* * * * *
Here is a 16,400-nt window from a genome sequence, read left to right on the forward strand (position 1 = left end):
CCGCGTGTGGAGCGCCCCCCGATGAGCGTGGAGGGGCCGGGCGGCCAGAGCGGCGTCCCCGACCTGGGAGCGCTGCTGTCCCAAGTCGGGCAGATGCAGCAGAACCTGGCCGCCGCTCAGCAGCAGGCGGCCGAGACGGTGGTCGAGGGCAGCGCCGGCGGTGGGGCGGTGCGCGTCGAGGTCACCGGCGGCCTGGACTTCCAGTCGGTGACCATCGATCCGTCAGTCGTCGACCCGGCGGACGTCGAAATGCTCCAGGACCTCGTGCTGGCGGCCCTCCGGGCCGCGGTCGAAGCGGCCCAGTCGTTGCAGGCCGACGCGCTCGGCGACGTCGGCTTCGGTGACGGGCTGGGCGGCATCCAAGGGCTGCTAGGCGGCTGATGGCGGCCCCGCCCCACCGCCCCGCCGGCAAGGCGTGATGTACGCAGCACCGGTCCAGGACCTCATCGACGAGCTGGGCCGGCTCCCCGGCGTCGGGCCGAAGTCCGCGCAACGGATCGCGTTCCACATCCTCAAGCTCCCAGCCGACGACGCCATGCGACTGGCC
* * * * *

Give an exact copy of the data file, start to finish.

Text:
Here is a 16,400-nt window from a genome sequence, read left to right on the forward strand (position 1 = left end):
CCGCGTGTGGAGCGCCCCCCGATGAGCGTGGAGGGGCCGGGCGGCCAGAGCGGCGTCCCCGACCTGGGAGCGCTGCTGTCCCAAGTCGGGCAGATGCAGCAGAACCTGGCCGCCGCTCAGCAGCAGGCGGCCGAGACGGTGGTCGAGGGCAGCGCCGGCGGTGGGGCGGTGCGCGTCGAGGTCACCGGCGGCCTGGACTTCCAGTCGGTGACCATCGATCCGTCAGTCGTCGACCCGGCGGACGTCGAAATGCTCCAGGACCTCGTGCTGGCGGCCCTCCGGGCCGCGGTCGAAGCGGCCCAGTCGTTGCAGGCCGACGCGCTCGGCGACGTCGGCTTCGGTGACGGGCTGGGCGGCATCCAAGGGCTGCTAGGCGGCTGATGGCGGCCCCGCCCCACCGCCCCGCCGGCAAGGCGTGATGTACGCAGCACCGGTCCAGGACCTCATCGACGAGCTGGGCCGGCTCCCCGGCGTCGGGCCGAAGTCCGCGCAACGGATCGCGTTCCACATCCTCAAGCTCCCAGCCGACGACGCCATGCGACTGGCC